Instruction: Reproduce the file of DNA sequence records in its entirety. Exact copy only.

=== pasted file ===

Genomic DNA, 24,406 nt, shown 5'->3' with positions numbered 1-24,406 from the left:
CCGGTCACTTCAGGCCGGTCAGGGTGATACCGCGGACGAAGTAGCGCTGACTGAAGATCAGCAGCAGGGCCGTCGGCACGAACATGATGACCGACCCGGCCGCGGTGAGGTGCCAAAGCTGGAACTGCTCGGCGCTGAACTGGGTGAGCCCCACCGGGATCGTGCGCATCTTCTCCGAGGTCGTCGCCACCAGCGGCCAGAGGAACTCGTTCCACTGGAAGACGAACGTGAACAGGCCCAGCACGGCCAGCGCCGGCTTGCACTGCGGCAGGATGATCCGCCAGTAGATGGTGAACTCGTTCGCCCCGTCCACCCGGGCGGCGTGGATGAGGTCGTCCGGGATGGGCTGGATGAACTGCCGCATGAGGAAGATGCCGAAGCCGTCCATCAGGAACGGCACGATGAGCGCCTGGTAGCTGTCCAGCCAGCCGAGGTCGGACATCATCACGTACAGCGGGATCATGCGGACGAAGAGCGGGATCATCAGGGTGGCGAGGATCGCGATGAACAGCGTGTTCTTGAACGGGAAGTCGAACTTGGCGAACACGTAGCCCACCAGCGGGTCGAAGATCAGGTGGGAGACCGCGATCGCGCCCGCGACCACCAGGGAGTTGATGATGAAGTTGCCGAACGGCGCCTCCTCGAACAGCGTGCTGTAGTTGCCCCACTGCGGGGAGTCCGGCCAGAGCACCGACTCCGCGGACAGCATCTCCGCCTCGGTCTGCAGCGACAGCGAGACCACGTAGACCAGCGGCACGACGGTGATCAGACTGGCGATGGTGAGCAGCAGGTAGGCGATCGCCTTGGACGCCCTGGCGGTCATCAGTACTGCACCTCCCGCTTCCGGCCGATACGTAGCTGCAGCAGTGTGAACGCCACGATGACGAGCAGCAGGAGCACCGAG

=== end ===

Genomic DNA, 24,406 nt, shown 5'->3' with positions numbered 1-24,406 from the left:
CCGGTCACTTCAGGCCGGTCAGGGTGATACCGCGGACGAAGTAGCGCTGACTGAAGATCAGCAGCAGGGCCGTCGGCACGAACATGATGACCGACCCGGCCGCGGTGAGGTGCCAAAGCTGGAACTGCTCGGCGCTGAACTGGGTGAGCCCCACCGGGATCGTGCGCATCTTCTCCGAGGTCGTCGCCACCAGCGGCCAGAGGAACTCGTTCCACTGGAAGACGAACGTGAACAGGCCCAGCACGGCCAGCGCCGGCTTGCACTGCGGCAGGATGATCCGCCAGTAGATGGTGAACTCGTTCGCCCCGTCCACCCGGGCGGCGTGGATGAGGTCGTCCGGGATGGGCTGGATGAACTGCCGCATGAGGAAGATGCCGAAGCCGTCCATCAGGAACGGCACGATGAGCGCCTGGTAGCTGTCCAGCCAGCCGAGGTCGGACATCATCACGTACAGCGGGATCATGCGGACGAAGAGCGGGATCATCAGGGTGGCGAGGATCGCGATGAACAGCGTGTTCTTGAACGGGAAGTCGAACTTGGCGAACACGTAGCCCACCAGCGGGTCGAAGATCAGGTGGGAGACCGCGATCGCGCCCGCGACCACCAGGGAGTTGATGATGAAGTTGCCGAACGGCGCCTCCTCGAACAGCGTGCTGTAGTTGCCCCACTGCGGGGAGTCCGGCCAGAGCACCGACTCCGCGGACAGCATCTCCGCCTCGGTCTGCAGCGACAGCGAGACCACGTAGACCAGCGGCACGACGGTGATCAGACTGGCGATGGTGAGCAGCAGGTAGGCGATCGCCTTGGACGCCCTGGCGGTCATCAGTACTGCACCTCCCGCTTCCGGCCGATACGTAGCTGCAGCAGTGTGAACGCCACGATGACGAGCAGCAGGAGCACCGAG